# §25.10 Zeros

## §25.10(i) Distribution

The product representation (25.2.11) implies $\mathop{\zeta\/}\nolimits\!\left(s\right)\neq 0$ for $\Re{s}>1$. Also, $\mathop{\zeta\/}\nolimits\!\left(s\right)\neq 0$ for $\Re{s}=1$, a property first established in Hadamard (1896) and de la Vallée Poussin (1896a, b) in the proof of the prime number theorem (25.16.3). The functional equation (25.4.1) implies $\mathop{\zeta\/}\nolimits\!\left(-2n\right)=0$ for $n=1,2,3,\dots$. These are called the trivial zeros. Except for the trivial zeros, $\mathop{\zeta\/}\nolimits\!\left(s\right)\neq 0$ for $\Re{s}\leq 0$. In the region $0<\Re{s}<1$, called the critical strip, $\mathop{\zeta\/}\nolimits\!\left(s\right)$ has infinitely many zeros, distributed symmetrically about the real axis and about the critical line $\Re{s}=\frac{1}{2}$. The Riemann hypothesis states that all nontrivial zeros lie on this line.

Calculations relating to the zeros on the critical line make use of the real-valued function

 25.10.1 $Z(t)=\mathop{\exp\/}\nolimits\!\left(i\vartheta(t)\right)\mathop{\zeta\/}% \nolimits\!\left(\tfrac{1}{2}+it\right),$

where

 25.10.2 $\vartheta(t)\equiv\mathop{\mathrm{ph}\/}\nolimits\mathop{\Gamma\/}\nolimits\!% \left(\tfrac{1}{4}+\tfrac{1}{2}it\right)-\tfrac{1}{2}t\mathop{\ln\/}\nolimits\pi$

is chosen to make $Z(t)$ real, and $\mathop{\mathrm{ph}\/}\nolimits\mathop{\Gamma\/}\nolimits\!\left(\frac{1}{4}+% \frac{1}{2}it\right)$ assumes its principal value. Because $|Z(t)|=|\mathop{\zeta\/}\nolimits\!\left(\frac{1}{2}+it\right)|$, $Z(t)$ vanishes at the zeros of $\mathop{\zeta\/}\nolimits\!\left(\frac{1}{2}+it\right)$, which can be separated by observing sign changes of $Z(t)$. Because $Z(t)$ changes sign infinitely often, $\mathop{\zeta\/}\nolimits\!\left(\frac{1}{2}+it\right)$ has infinitely many zeros with $t$ real.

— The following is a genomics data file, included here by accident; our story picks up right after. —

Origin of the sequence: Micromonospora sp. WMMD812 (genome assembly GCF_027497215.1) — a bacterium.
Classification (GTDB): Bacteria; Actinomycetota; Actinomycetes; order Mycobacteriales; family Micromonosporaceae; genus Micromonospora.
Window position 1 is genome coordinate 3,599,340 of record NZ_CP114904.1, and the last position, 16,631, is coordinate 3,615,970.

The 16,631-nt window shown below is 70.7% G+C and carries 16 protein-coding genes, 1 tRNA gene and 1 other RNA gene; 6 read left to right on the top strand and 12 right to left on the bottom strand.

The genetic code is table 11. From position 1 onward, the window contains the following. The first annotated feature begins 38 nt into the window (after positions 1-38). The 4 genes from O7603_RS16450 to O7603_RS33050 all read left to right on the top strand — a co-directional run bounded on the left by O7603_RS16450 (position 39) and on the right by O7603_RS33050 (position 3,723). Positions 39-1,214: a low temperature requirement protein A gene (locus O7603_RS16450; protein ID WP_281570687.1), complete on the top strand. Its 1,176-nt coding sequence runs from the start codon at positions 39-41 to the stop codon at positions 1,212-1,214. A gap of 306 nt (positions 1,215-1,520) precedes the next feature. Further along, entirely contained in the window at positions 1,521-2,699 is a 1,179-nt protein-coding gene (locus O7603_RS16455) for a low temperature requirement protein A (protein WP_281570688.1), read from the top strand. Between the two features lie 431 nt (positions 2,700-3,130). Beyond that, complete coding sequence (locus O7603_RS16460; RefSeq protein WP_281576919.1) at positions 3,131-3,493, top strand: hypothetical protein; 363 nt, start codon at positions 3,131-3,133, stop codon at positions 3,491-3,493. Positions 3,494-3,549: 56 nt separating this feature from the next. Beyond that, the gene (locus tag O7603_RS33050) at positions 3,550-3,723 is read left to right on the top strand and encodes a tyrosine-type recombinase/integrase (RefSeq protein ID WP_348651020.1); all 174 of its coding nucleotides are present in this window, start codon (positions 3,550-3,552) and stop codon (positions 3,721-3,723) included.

## §25.10(ii) Riemann–Siegel Formula

Riemann developed a method for counting the total number $N(T)$ of zeros of $\mathop{\zeta\/}\nolimits\!\left(s\right)$ in that portion of the critical strip with $0. By comparing $N(T)$ with the number of sign changes of $Z(t)$ we can decide whether $\mathop{\zeta\/}\nolimits\!\left(s\right)$ has any zeros off the line in this region. Sign changes of $Z(t)$ are determined by multiplying (25.9.3) by $\mathop{\exp\/}\nolimits\!\left(i\vartheta(t)\right)$ to obtain the Riemann–Siegel formula:

 25.10.3 $Z(t)=2\sum_{n=1}^{m}\frac{\mathop{\cos\/}\nolimits\!\left(\vartheta(t)-t% \mathop{\ln\/}\nolimits n\right)}{n^{1/2}}+R(t),$

where $R(t)=\mathop{O\/}\nolimits\!\left(t^{-1/4}\right)$ as $t\to\infty$.

The error term $R(t)$ can be expressed as an asymptotic series that begins

 25.10.4 $R(t)=(-1)^{m-1}\left(\frac{2\pi}{t}\right)^{1/4}\frac{\mathop{\cos\/}\nolimits% \!\left(t-(2m+1)\sqrt{2\pi t}-\frac{1}{8}\pi\right)}{\mathop{\cos\/}\nolimits% \!\left(\sqrt{2\pi t}\right)}+\mathop{O\/}\nolimits\!\left(t^{-3/4}\right).$

Riemann also developed a technique for determining further terms. Calculations based on the Riemann–Siegel formula reveal that the first ten billion zeros of $\mathop{\zeta\/}\nolimits\!\left(s\right)$ in the critical strip are on the critical line (van de Lune et al. (1986)). More than one-third of all the zeros in the critical strip lie on the critical line (Levinson (1974)).

For further information on the Riemann–Siegel expansion see Berry (1995).